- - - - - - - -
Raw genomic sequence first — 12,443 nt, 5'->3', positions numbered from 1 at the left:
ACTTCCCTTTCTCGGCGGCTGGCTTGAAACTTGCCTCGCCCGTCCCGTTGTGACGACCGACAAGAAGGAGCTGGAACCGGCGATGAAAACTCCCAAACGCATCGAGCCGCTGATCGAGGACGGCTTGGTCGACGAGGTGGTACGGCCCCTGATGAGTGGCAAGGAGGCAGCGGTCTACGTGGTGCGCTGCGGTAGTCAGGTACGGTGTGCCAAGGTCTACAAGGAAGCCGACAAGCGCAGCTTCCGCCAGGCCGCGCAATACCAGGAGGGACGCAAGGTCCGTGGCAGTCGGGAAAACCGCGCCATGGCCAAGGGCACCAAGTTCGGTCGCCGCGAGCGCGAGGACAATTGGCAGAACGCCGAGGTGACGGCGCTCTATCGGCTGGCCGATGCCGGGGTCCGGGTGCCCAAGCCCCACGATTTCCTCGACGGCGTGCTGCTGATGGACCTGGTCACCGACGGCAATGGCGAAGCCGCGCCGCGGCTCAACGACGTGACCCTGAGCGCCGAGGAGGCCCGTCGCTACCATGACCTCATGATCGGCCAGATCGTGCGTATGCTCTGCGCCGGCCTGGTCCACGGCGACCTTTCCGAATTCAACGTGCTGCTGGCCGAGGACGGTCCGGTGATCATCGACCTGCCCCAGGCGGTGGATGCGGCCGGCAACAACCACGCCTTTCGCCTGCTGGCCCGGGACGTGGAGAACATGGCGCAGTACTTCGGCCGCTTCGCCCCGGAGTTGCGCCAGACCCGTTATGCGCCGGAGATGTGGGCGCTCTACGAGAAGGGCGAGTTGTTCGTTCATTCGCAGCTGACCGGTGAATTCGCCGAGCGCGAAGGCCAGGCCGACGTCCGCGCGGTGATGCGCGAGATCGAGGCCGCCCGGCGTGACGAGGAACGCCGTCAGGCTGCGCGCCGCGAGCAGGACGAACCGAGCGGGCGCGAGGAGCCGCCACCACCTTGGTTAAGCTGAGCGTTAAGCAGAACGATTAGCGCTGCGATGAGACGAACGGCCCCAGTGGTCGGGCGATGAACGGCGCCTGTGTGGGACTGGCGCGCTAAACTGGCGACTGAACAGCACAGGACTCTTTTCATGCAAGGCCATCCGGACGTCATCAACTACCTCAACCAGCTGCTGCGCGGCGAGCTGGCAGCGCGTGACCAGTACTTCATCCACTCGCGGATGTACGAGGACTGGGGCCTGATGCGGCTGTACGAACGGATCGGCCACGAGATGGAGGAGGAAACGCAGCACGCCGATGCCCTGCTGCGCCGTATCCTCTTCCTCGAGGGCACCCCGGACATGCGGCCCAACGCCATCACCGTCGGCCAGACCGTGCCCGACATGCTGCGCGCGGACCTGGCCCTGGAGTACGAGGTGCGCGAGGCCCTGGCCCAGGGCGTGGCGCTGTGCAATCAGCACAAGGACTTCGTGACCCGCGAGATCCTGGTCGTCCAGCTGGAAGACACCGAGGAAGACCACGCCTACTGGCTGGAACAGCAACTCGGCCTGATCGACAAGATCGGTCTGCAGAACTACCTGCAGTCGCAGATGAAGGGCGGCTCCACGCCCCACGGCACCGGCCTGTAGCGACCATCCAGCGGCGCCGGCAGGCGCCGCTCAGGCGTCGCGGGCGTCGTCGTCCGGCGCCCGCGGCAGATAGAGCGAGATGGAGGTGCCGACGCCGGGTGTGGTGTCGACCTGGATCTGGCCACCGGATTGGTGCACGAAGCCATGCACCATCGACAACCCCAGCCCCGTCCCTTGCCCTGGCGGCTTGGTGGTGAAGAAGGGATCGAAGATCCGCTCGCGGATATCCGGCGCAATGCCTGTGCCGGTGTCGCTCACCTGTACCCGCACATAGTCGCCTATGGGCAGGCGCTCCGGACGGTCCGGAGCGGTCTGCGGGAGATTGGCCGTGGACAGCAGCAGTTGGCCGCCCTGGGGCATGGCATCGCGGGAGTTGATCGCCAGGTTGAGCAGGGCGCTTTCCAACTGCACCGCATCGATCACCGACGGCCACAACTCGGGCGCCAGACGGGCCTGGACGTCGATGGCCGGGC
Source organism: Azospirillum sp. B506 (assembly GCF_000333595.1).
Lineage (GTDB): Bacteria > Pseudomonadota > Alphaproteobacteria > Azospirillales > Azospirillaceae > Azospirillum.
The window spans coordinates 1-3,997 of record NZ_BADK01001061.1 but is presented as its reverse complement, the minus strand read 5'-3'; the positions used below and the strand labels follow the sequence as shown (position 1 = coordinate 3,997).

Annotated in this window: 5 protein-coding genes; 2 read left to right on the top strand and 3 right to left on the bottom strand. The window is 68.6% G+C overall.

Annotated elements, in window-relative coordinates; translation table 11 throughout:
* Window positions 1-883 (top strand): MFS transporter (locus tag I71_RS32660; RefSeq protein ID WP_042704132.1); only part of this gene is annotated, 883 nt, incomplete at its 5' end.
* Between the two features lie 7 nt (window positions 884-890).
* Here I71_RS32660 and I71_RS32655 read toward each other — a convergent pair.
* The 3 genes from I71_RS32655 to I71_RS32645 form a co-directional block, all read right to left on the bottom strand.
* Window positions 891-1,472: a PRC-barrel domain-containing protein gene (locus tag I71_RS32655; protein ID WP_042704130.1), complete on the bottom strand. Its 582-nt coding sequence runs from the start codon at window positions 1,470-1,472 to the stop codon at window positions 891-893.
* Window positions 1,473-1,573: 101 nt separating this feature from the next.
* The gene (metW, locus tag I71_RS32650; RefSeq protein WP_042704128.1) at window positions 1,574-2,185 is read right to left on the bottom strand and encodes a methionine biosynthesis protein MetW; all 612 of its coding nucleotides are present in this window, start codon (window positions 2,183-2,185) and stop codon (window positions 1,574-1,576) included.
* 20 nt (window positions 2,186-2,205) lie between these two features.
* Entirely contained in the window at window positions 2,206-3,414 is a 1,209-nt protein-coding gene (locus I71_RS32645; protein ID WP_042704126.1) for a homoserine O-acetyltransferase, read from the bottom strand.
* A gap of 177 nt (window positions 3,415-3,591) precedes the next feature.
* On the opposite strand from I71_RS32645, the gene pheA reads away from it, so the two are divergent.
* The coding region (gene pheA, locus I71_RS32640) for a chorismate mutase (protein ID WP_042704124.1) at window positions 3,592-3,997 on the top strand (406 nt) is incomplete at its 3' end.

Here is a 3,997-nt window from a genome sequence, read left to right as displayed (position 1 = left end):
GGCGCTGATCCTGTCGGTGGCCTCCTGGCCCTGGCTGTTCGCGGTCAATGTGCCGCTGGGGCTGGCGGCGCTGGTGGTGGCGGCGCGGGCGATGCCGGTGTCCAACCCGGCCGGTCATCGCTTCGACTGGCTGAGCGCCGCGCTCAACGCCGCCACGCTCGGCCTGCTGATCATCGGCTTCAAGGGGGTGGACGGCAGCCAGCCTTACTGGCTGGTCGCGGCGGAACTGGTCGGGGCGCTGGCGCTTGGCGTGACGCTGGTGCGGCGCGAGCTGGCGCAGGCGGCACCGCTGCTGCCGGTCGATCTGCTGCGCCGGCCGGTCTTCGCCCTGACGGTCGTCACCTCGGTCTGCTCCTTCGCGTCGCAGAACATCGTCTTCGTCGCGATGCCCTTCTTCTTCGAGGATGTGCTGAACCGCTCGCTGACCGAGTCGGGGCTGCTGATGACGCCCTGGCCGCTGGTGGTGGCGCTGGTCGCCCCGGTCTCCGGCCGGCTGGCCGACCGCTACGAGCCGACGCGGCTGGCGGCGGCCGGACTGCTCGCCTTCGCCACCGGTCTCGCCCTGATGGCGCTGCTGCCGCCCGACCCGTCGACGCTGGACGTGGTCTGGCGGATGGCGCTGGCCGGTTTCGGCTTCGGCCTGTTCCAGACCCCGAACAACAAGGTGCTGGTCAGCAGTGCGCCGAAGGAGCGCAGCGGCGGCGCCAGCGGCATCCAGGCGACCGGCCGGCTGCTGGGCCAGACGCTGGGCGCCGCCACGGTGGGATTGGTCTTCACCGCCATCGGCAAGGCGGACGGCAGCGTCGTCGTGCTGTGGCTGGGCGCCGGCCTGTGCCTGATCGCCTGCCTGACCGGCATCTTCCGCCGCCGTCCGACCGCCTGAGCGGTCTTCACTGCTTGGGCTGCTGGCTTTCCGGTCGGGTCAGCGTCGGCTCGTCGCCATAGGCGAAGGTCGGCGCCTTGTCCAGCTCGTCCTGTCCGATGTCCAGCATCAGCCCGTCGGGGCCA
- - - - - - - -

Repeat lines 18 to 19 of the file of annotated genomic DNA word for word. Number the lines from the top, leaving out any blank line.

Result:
* On the opposite strand from I71_RS32645, the gene pheA reads away from it, so the two are divergent.
* The coding region (gene pheA, locus I71_RS32640) for a chorismate mutase (protein ID WP_042704124.1) at window positions 3,592-3,997 on the top strand (406 nt) is incomplete at its 3' end.